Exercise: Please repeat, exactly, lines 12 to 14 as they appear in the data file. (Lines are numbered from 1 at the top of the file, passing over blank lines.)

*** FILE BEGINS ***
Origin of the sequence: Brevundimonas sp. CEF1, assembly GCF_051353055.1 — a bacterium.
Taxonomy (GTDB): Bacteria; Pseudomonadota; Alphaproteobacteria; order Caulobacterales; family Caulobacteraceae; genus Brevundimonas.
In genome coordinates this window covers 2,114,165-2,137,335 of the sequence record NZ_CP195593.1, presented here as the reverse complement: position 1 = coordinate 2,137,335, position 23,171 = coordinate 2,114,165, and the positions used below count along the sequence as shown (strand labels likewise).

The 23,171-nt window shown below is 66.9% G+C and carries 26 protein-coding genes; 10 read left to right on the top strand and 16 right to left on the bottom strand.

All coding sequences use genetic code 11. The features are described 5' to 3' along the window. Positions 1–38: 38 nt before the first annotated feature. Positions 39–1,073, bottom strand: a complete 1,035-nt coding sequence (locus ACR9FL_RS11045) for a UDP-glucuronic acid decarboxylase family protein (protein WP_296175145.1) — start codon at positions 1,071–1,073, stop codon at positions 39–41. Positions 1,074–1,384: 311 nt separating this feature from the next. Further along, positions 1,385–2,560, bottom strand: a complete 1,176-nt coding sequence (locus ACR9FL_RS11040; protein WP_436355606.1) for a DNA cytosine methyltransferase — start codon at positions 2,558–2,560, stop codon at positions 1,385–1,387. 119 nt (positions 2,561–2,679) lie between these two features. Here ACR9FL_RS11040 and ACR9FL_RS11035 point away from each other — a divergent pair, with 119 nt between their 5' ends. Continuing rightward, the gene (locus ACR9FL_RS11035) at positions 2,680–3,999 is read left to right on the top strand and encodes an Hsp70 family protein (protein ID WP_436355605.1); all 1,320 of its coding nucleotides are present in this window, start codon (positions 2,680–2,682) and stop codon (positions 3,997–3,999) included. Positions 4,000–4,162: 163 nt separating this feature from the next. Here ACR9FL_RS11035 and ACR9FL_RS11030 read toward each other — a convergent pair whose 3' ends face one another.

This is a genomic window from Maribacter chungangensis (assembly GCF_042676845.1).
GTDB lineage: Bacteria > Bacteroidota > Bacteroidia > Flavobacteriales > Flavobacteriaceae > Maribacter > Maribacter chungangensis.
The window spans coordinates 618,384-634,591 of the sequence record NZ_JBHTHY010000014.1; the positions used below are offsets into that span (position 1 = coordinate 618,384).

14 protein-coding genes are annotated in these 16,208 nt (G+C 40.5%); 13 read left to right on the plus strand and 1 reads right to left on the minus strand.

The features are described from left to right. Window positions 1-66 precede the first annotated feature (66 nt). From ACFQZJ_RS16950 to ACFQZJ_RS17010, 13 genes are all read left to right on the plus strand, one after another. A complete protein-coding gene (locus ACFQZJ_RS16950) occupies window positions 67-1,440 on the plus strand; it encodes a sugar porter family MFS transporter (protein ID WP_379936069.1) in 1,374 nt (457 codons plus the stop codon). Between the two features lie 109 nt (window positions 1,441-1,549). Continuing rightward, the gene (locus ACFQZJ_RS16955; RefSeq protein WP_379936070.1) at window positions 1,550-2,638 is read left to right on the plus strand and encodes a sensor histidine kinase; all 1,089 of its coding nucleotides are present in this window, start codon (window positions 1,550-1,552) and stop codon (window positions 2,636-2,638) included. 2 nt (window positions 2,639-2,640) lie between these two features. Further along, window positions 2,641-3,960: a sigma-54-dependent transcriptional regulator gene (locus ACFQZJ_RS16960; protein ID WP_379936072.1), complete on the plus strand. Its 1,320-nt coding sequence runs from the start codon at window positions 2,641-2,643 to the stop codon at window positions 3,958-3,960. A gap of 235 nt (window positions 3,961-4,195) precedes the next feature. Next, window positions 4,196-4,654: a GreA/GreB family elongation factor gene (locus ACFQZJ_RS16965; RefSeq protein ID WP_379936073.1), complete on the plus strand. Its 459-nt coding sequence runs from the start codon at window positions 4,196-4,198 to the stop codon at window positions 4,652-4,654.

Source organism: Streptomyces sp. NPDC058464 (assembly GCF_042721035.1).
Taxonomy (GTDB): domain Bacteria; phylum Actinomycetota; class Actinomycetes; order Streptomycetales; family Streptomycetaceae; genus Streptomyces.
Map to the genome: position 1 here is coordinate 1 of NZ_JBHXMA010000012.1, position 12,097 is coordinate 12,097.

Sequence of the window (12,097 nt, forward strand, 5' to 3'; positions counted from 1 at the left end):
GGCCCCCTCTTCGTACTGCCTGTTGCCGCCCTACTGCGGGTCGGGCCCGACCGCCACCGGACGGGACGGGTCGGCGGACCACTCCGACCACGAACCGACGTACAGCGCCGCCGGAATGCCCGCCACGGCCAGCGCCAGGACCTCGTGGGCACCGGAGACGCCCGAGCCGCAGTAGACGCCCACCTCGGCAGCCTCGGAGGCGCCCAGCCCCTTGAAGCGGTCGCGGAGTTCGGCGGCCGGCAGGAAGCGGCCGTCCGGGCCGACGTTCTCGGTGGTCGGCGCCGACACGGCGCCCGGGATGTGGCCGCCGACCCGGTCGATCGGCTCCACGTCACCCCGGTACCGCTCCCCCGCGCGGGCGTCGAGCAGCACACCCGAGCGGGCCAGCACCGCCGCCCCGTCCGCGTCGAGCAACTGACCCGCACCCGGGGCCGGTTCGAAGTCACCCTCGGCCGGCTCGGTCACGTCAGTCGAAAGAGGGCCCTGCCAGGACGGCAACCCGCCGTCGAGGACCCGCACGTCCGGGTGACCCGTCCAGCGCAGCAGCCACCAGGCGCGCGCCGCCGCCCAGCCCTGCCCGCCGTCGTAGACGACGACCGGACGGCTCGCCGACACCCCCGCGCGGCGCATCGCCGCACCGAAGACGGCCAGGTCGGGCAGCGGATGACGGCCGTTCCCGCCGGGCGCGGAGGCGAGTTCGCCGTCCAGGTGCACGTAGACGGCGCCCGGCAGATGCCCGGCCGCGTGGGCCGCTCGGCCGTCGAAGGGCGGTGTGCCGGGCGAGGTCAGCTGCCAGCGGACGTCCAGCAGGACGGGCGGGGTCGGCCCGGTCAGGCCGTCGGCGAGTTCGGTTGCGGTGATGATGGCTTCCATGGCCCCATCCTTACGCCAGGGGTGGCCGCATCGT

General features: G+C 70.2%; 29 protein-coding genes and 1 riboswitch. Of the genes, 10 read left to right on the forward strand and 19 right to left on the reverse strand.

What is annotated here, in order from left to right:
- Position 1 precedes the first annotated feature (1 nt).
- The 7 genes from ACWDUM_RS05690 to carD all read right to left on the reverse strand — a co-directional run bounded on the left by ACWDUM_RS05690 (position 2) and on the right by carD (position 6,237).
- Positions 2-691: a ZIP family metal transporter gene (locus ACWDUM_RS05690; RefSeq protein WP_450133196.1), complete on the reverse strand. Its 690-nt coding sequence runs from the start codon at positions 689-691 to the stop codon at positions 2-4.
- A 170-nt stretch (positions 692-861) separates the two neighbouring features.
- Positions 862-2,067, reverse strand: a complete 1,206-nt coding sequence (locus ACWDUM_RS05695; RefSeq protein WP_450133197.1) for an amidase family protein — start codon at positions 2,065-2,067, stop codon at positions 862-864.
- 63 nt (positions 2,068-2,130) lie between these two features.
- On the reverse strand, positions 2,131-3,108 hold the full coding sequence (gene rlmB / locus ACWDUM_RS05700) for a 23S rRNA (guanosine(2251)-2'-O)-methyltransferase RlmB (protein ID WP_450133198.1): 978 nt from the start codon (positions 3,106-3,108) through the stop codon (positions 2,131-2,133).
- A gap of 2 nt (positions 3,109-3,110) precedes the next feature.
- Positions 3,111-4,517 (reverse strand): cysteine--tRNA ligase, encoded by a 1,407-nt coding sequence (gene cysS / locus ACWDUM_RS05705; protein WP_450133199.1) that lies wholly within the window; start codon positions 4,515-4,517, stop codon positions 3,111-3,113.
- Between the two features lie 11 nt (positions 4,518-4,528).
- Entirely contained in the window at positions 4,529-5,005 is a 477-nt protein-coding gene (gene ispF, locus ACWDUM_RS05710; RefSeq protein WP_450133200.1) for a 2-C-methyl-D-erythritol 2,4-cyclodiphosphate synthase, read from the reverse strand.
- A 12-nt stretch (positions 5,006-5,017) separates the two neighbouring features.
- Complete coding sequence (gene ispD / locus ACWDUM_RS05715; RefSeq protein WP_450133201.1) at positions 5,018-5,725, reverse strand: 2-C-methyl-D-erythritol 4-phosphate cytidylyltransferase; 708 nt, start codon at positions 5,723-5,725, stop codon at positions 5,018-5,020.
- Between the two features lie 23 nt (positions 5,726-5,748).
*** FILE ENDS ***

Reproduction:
Taxonomy (GTDB): domain Bacteria; phylum Actinomycetota; class Actinomycetes; order Streptomycetales; family Streptomycetaceae; genus Streptomyces.
Map to the genome: position 1 here is coordinate 1 of NZ_JBHXMA010000012.1, position 12,097 is coordinate 12,097.

Sequence of the window (12,097 nt, forward strand, 5' to 3'; positions counted from 1 at the left end):